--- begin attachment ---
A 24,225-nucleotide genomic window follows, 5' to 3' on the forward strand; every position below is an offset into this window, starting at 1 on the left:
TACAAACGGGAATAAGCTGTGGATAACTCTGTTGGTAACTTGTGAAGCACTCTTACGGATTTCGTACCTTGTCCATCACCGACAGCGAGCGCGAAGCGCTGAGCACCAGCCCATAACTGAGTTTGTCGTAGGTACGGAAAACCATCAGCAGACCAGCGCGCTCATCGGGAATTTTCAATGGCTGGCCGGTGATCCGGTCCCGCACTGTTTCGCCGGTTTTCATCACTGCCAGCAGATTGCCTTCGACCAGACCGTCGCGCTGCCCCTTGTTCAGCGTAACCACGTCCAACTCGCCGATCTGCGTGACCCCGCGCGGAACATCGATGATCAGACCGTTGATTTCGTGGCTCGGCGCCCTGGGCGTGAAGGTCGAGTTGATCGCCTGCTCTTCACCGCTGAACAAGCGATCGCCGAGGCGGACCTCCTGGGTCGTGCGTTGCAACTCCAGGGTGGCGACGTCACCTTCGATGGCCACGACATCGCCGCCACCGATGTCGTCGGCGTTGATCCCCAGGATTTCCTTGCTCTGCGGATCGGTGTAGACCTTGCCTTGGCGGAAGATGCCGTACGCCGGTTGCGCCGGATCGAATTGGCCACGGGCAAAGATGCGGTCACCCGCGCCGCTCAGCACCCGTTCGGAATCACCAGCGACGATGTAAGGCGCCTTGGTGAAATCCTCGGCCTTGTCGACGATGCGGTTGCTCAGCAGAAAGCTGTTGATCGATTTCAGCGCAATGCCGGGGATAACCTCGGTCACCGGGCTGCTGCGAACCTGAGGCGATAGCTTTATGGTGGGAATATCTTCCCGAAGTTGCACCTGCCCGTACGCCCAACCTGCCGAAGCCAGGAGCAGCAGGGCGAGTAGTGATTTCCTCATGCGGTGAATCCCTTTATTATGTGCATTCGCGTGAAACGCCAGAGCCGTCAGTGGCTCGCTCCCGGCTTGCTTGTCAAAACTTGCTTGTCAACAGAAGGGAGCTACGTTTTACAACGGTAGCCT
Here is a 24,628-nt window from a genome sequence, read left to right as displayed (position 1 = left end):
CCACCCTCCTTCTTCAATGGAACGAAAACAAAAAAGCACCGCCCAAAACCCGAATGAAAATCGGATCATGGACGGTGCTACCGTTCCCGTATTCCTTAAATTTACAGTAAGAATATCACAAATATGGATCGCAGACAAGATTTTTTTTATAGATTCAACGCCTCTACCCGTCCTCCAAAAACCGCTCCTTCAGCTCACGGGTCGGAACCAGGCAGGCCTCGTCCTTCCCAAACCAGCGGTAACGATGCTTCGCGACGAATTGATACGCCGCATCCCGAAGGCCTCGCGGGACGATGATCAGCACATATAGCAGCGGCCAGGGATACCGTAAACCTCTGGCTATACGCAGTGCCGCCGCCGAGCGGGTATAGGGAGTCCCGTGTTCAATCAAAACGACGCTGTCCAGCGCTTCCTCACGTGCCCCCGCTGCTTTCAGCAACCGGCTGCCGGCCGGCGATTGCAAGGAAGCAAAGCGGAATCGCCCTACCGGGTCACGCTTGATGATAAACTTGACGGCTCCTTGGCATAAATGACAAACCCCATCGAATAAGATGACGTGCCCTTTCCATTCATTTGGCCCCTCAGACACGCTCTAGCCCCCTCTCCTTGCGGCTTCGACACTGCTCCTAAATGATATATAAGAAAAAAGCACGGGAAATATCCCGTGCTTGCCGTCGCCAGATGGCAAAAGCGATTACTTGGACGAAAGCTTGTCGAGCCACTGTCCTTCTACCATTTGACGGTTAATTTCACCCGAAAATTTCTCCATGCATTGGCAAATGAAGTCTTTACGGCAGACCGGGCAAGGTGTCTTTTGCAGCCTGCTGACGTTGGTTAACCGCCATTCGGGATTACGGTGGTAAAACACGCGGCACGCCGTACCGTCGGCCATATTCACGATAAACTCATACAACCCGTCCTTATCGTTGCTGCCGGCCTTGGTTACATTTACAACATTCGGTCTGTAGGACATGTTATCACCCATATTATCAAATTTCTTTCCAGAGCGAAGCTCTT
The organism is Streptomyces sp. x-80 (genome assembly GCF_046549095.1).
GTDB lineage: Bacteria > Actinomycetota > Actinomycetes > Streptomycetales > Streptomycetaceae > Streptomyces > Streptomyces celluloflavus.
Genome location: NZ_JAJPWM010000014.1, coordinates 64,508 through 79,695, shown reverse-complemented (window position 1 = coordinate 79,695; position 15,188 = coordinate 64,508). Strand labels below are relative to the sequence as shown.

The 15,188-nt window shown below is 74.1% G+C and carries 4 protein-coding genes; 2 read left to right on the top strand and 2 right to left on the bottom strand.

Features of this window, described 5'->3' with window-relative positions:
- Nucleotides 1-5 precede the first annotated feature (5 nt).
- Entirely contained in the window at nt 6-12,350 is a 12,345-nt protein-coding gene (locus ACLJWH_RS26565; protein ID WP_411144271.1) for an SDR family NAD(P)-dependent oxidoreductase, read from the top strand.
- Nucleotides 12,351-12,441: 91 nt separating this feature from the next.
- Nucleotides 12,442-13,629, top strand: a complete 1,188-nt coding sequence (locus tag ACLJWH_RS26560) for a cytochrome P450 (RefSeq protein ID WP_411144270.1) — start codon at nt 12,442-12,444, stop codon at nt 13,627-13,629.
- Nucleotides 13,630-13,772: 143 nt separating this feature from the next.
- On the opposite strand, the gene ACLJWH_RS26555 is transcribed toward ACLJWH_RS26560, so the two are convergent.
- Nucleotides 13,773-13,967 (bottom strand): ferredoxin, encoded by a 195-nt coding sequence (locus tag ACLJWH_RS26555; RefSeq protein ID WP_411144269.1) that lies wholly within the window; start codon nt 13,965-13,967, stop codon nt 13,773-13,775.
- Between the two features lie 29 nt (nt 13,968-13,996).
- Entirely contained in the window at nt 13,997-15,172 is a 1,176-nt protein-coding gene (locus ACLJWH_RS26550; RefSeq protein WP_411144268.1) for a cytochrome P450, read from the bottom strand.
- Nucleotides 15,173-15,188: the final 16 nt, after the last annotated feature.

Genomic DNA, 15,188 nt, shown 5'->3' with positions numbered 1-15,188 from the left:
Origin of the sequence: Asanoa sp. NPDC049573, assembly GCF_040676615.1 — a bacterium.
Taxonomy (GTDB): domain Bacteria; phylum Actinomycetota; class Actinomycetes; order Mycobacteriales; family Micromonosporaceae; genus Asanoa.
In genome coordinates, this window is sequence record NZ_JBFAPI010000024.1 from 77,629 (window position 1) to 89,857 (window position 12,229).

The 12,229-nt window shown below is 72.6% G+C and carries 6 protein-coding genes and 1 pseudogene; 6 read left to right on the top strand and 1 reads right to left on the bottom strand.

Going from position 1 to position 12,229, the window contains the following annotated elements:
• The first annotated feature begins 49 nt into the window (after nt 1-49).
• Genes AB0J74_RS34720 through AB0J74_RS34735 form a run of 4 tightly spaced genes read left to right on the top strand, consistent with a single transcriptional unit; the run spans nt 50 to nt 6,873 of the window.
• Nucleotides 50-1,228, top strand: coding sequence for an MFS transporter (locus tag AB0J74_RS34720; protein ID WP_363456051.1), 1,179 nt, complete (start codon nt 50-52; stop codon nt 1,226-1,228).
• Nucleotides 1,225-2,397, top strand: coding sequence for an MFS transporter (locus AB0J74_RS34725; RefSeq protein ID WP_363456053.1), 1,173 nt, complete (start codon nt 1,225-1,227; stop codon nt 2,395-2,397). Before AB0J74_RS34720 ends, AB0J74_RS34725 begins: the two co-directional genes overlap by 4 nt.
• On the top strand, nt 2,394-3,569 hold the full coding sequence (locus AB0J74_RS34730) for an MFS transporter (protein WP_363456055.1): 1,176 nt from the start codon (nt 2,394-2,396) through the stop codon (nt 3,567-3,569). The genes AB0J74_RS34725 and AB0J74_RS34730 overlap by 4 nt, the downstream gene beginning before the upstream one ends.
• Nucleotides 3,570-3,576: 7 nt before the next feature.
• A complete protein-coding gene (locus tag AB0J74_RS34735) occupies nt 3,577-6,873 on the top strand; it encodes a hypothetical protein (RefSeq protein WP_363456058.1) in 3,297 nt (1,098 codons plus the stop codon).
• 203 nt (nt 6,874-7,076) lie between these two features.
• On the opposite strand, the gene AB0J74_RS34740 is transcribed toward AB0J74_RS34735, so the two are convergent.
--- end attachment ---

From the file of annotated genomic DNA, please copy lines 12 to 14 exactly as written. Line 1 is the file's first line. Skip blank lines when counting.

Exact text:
- Nucleotides 12,351-12,441: 91 nt separating this feature from the next.
- Nucleotides 12,442-13,629, top strand: a complete 1,188-nt coding sequence (locus tag ACLJWH_RS26560) for a cytochrome P450 (RefSeq protein ID WP_411144270.1) — start codon at nt 12,442-12,444, stop codon at nt 13,627-13,629.
- Nucleotides 13,630-13,772: 143 nt separating this feature from the next.